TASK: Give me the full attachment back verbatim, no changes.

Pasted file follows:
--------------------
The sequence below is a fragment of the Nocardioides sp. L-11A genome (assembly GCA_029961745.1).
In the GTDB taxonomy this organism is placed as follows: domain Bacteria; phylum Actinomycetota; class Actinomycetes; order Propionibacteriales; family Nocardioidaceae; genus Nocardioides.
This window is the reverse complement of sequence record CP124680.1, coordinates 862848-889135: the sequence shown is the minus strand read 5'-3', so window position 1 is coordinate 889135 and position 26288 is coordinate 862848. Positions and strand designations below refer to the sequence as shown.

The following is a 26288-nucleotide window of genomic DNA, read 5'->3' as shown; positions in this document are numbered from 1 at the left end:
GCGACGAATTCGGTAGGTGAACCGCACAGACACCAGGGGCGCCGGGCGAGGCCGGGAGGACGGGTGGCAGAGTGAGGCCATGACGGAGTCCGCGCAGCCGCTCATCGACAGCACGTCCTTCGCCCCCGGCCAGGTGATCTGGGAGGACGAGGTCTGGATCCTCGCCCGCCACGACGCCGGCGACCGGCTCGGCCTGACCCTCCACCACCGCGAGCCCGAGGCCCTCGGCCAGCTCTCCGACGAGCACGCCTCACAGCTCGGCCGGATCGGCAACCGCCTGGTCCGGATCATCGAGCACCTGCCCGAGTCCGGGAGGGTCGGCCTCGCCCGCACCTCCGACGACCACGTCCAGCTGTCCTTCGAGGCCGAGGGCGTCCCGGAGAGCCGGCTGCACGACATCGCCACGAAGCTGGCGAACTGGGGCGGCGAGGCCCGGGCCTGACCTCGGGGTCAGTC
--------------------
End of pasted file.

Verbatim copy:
The sequence below is a fragment of the Nocardioides sp. L-11A genome (assembly GCA_029961745.1).
In the GTDB taxonomy this organism is placed as follows: domain Bacteria; phylum Actinomycetota; class Actinomycetes; order Propionibacteriales; family Nocardioidaceae; genus Nocardioides.
This window is the reverse complement of sequence record CP124680.1, coordinates 862848-889135: the sequence shown is the minus strand read 5'-3', so window position 1 is coordinate 889135 and position 26288 is coordinate 862848. Positions and strand designations below refer to the sequence as shown.

The following is a 26288-nucleotide window of genomic DNA, read 5'->3' as shown; positions in this document are numbered from 1 at the left end:
GCGACGAATTCGGTAGGTGAACCGCACAGACACCAGGGGCGCCGGGCGAGGCCGGGAGGACGGGTGGCAGAGTGAGGCCATGACGGAGTCCGCGCAGCCGCTCATCGACAGCACGTCCTTCGCCCCCGGCCAGGTGATCTGGGAGGACGAGGTCTGGATCCTCGCCCGCCACGACGCCGGCGACCGGCTCGGCCTGACCCTCCACCACCGCGAGCCCGAGGCCCTCGGCCAGCTCTCCGACGAGCACGCCTCACAGCTCGGCCGGATCGGCAACCGCCTGGTCCGGATCATCGAGCACCTGCCCGAGTCCGGGAGGGTCGGCCTCGCCCGCACCTCCGACGACCACGTCCAGCTGTCCTTCGAGGCCGAGGGCGTCCCGGAGAGCCGGCTGCACGACATCGCCACGAAGCTGGCGAACTGGGGCGGCGAGGCCCGGGCCTGACCTCGGGGTCAGTC